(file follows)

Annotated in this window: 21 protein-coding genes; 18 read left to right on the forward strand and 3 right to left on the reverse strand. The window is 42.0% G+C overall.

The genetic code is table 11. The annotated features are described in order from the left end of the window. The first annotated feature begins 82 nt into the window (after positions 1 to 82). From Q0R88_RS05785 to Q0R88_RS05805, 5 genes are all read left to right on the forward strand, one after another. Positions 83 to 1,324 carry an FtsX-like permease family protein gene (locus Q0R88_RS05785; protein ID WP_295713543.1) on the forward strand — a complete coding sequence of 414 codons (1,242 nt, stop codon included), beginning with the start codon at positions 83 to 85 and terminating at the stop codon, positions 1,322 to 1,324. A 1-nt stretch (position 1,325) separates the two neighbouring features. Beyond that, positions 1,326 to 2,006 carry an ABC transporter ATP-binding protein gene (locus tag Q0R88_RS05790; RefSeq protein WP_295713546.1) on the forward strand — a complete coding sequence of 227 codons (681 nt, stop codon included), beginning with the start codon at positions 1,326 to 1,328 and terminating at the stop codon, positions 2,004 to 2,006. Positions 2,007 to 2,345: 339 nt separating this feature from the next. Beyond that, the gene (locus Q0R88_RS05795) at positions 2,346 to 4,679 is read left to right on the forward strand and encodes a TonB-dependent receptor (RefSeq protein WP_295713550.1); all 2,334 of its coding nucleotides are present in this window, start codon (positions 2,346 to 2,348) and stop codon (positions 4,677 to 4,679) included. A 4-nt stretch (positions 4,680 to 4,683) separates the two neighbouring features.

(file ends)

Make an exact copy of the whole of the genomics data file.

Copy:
Annotated in this window: 21 protein-coding genes; 18 read left to right on the forward strand and 3 right to left on the reverse strand. The window is 42.0% G+C overall.

The genetic code is table 11. The annotated features are described in order from the left end of the window. The first annotated feature begins 82 nt into the window (after positions 1 to 82). From Q0R88_RS05785 to Q0R88_RS05805, 5 genes are all read left to right on the forward strand, one after another. Positions 83 to 1,324 carry an FtsX-like permease family protein gene (locus Q0R88_RS05785; protein ID WP_295713543.1) on the forward strand — a complete coding sequence of 414 codons (1,242 nt, stop codon included), beginning with the start codon at positions 83 to 85 and terminating at the stop codon, positions 1,322 to 1,324. A 1-nt stretch (position 1,325) separates the two neighbouring features. Beyond that, positions 1,326 to 2,006 carry an ABC transporter ATP-binding protein gene (locus tag Q0R88_RS05790; RefSeq protein WP_295713546.1) on the forward strand — a complete coding sequence of 227 codons (681 nt, stop codon included), beginning with the start codon at positions 1,326 to 1,328 and terminating at the stop codon, positions 2,004 to 2,006. Positions 2,007 to 2,345: 339 nt separating this feature from the next. Beyond that, the gene (locus Q0R88_RS05795) at positions 2,346 to 4,679 is read left to right on the forward strand and encodes a TonB-dependent receptor (RefSeq protein WP_295713550.1); all 2,334 of its coding nucleotides are present in this window, start codon (positions 2,346 to 2,348) and stop codon (positions 4,677 to 4,679) included. A 4-nt stretch (positions 4,680 to 4,683) separates the two neighbouring features.